So I ran across this blog today and it made me wonder about how I am when my little girl and I are out and about. You see, right now, she wants to spend every opportunity she can with me, whether its taking the garbage can outside, washing our dog, painting art work, you name it. It’s flattering. And I cherish every moment of it because I know that at some point in the future, this will go away.
But for now, we make up silly stories and we rhyme out nonsensical sentences no matter where we are. So, the blog that I have a link to below, looks at a daddy and his little girl on just such an excursion not unlike ones she and I have embarked on.
Love you A,
What Little Girls Wish Daddies Knew by Tara Hedman
1. How you love me is how I will love myself.
2. Ask how I am feeling and listen to my answer, I need to know you value me before I can understand my true value.
3. I learn how I should be treated by how you treat my mom, whether you are married to her or not.
and 22 others
When Astrid Mayer began to struggle with reading comprehension at school, a specialist recommended she start reading with her parents every night and visualizing what she read. Astrid, 9, and her father, Trace Mayer, took the advice one step further and began crafting a story of their own. For 10 minutes every night the father and daughter, who live in Anchorage, would piece together a story line and draw pictures. “It really helped me with reading,” said Astrid, who is in the third grade at Anchorage School.
Posted in brain, Child Development, concentration, Illiteracy, reading, teaching
- Tagged brain development, education, learning, literacy, parenting, Reading, teaching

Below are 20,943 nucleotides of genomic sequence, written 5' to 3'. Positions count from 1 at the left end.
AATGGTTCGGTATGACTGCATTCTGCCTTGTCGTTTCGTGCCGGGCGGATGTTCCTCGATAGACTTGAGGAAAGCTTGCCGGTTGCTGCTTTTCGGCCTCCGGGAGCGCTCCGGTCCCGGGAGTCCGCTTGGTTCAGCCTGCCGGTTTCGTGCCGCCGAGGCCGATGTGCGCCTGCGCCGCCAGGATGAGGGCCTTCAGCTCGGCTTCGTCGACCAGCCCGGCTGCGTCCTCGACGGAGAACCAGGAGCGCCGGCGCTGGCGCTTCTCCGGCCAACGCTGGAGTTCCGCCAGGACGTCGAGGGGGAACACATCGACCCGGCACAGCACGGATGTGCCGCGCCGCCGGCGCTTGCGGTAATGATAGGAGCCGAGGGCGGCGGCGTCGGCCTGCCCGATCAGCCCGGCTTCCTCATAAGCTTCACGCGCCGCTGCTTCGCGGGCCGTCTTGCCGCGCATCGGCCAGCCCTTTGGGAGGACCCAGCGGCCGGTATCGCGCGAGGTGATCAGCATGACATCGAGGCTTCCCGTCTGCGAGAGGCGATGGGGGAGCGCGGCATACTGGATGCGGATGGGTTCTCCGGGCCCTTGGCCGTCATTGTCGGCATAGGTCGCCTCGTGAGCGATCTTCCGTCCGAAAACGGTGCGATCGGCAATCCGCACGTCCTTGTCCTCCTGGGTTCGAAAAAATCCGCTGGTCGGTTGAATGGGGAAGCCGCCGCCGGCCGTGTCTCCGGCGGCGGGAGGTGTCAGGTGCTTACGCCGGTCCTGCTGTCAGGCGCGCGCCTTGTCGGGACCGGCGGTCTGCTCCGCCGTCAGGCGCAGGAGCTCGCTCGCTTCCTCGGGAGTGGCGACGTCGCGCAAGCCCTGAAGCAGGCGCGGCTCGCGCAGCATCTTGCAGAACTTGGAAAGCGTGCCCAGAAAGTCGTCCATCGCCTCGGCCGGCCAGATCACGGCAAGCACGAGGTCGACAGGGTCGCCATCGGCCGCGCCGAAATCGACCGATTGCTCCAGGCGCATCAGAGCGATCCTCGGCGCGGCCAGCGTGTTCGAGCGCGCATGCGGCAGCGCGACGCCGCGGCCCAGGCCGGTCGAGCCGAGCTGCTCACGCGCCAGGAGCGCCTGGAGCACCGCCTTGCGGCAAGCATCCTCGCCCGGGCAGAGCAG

We all know that reading plays a vital role in a child’s education. For some kids, a love of reading comes naturally, while other children might be reluctant readers.
Once the school bell rings, it is up to parents and caregivers to help develop reading skills with their kids and create a home environment that promotes and encourages reading.
Posted in books, brain, Child Development, creativeness, Education, games, inquiry, Parenting, reading
- Tagged child development, education, parenting, Reading, strategies, teaching
Today marks the 16th annual World Book Day, and as global bookworms gear up for a day-long celebration of the written word, a survey has shone a light on the reading habits of British schoolchildren.
What Kids Are Reading 2013 studied over 300,000 students, finding that while many younger children were enthusiastic about taking on reading challenges, their passion wanes they grow older.
Today at 4 a.m., the knocking and soughing of the radiators, a floor below our bed, is burglars: inept, dropping my husband’s priceless trumpets and my mother’s Gorham spoons into pillow cases.
When I first moved into this alien, New Jersey structure, the wee-hour cacophony comprised, I felt sure, squirrels catapulting heavily between our house’s inner and outer walls; or gale-force winds turning roof-high corners on their way south; or certainly, the long, diminishing whistles of freight trains bound for Hackensack and beyond.
By Sarah Mulhern Gross. Cross posted on March 6, 2013 on The Reading Zone
Cum hoc non propter hoc.
In last week’s NY Daily News, Robert Pondiscio, a former public school teacher and now the executive director of CitizenshipFirst, lauds the “… abandoning the literacy curriculum used to teach a generation of our children to read”. In the shift to the Common Core, he says we are leaving behind the balanced literacy approach of Lucy Calkins and the Teachers College Reading and Writing Project, which he says has done a disservice to students.
Posted in brain, Education, Parenting, Youth
- Tagged Brain, brain development, child development, children, education, literacy, parenting, Reading
Writing is a scary task for students because it is partly a single-minded activity that calls for a lot of serious thinking and partly due to the overarching focus that has being placed on teaching writing as product and not process. Donald Murray, a writing theorist of grand calbire, is unequivocal on this, in his Write to Learn , Murray emphasizes the importance of teaching writing as a process. For him the problem with teachers of writing is that they are trained as teachers by studying a product and when they are teaching writing to their students, they basically focus their attention on what students have produced and not what they might have done.